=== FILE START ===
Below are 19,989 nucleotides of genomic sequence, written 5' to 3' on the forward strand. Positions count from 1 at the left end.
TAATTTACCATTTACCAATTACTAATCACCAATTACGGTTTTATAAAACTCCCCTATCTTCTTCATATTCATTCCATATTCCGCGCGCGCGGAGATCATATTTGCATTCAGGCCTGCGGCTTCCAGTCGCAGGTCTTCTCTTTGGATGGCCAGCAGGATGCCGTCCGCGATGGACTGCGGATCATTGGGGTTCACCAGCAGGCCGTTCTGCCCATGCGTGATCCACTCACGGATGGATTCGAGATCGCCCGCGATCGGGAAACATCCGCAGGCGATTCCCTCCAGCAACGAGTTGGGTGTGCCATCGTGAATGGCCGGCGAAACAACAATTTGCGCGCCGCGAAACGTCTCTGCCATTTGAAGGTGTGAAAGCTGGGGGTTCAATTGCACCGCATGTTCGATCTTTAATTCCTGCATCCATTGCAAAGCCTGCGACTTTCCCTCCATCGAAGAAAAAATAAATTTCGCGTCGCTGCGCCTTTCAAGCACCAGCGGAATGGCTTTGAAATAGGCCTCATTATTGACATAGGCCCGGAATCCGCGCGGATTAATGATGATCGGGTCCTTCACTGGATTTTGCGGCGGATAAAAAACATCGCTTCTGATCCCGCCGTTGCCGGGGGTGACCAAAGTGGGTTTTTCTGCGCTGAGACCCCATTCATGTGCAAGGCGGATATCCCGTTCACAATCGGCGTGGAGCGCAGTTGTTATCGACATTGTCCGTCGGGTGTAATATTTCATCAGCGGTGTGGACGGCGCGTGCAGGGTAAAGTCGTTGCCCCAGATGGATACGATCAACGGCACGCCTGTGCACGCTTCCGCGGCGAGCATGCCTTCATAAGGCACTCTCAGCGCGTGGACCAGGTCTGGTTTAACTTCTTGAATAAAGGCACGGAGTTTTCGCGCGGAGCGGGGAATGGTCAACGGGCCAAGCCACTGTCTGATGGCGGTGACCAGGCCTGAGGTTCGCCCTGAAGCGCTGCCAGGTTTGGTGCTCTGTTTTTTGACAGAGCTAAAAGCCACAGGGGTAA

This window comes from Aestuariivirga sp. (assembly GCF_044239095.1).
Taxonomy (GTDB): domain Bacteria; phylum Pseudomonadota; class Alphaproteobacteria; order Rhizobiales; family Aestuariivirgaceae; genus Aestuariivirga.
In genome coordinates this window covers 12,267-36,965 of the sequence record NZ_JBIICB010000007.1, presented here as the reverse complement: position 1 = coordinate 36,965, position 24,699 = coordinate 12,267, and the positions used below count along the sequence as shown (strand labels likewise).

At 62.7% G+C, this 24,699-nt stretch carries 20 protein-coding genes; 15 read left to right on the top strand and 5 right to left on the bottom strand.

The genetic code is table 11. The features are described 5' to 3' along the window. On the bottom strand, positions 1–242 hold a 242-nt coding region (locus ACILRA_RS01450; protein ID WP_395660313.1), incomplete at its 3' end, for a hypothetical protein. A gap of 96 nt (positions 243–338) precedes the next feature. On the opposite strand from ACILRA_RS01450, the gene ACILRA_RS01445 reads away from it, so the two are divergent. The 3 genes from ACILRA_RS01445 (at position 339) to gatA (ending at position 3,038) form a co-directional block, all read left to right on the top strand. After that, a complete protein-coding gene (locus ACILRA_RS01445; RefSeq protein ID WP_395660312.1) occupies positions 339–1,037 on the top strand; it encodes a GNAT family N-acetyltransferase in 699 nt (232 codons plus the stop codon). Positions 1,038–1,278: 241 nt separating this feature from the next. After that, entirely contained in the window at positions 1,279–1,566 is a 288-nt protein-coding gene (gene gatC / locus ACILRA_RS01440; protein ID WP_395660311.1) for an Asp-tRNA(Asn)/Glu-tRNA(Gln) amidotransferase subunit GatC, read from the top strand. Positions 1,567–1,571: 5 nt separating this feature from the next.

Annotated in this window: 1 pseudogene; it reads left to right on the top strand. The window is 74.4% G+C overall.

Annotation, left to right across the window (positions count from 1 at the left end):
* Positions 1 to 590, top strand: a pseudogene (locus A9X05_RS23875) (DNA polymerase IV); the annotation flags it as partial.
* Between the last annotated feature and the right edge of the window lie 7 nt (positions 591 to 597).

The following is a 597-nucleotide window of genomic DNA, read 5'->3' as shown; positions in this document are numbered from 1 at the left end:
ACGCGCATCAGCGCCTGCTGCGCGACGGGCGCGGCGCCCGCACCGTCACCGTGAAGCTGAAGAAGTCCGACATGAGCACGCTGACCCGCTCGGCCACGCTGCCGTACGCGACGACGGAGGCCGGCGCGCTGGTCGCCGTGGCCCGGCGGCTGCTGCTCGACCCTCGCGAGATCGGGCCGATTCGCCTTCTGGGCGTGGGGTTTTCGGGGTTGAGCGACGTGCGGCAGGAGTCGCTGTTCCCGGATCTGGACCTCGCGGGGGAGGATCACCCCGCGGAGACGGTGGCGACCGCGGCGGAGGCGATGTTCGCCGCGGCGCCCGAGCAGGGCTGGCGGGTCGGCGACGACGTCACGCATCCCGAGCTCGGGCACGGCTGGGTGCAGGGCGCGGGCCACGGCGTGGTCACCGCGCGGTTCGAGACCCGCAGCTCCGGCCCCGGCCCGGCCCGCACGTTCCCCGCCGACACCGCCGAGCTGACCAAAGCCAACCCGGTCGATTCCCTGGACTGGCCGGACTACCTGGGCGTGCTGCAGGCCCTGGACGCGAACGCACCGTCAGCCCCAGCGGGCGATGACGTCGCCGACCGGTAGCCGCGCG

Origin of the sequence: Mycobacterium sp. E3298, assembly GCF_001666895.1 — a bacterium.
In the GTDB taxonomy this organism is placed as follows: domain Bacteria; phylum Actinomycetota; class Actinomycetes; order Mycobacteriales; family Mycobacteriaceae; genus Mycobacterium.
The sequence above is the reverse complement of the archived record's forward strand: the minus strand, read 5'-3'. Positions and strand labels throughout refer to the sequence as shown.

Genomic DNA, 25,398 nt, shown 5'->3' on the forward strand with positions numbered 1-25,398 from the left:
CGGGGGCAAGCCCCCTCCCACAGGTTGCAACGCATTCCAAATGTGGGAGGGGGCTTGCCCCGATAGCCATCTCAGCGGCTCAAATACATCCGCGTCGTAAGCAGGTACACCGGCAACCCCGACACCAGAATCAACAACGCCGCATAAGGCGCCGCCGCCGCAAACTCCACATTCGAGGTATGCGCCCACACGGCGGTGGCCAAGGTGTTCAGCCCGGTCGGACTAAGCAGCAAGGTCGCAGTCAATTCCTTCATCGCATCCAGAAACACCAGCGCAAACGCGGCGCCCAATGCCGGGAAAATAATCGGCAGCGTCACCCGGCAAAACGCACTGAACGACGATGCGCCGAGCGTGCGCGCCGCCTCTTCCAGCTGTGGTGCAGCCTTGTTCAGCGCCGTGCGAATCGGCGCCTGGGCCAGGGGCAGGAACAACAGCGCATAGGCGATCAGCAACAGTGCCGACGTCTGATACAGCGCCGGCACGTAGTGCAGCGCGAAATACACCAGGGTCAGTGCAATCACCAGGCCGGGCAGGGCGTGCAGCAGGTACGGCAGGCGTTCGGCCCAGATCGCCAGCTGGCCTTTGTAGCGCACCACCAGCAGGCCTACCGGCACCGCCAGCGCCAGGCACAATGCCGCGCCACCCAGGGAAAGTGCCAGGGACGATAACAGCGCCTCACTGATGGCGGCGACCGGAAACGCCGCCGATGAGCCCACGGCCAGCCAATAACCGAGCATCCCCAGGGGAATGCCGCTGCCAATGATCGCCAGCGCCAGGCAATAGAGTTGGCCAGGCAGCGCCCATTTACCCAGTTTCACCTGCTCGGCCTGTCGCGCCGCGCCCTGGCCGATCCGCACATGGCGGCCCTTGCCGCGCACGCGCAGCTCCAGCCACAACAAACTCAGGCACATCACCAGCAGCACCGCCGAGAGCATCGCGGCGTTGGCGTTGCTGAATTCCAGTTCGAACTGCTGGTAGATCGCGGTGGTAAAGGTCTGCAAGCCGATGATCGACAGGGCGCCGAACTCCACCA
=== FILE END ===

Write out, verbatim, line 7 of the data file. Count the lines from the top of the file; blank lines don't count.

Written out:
The genetic code is table 11. The features are described 5' to 3' along the window. On the bottom strand, positions 1–242 hold a 242-nt coding region (locus ACILRA_RS01450; protein ID WP_395660313.1), incomplete at its 3' end, for a hypothetical protein. A gap of 96 nt (positions 243–338) precedes the next feature. On the opposite strand from ACILRA_RS01450, the gene ACILRA_RS01445 reads away from it, so the two are divergent. The 3 genes from ACILRA_RS01445 (at position 339) to gatA (ending at position 3,038) form a co-directional block, all read left to right on the top strand. After that, a complete protein-coding gene (locus ACILRA_RS01445; RefSeq protein ID WP_395660312.1) occupies positions 339–1,037 on the top strand; it encodes a GNAT family N-acetyltransferase in 699 nt (232 codons plus the stop codon). Positions 1,038–1,278: 241 nt separating this feature from the next. After that, entirely contained in the window at positions 1,279–1,566 is a 288-nt protein-coding gene (gene gatC / locus ACILRA_RS01440; protein ID WP_395660311.1) for an Asp-tRNA(Asn)/Glu-tRNA(Gln) amidotransferase subunit GatC, read from the top strand. Positions 1,567–1,571: 5 nt separating this feature from the next.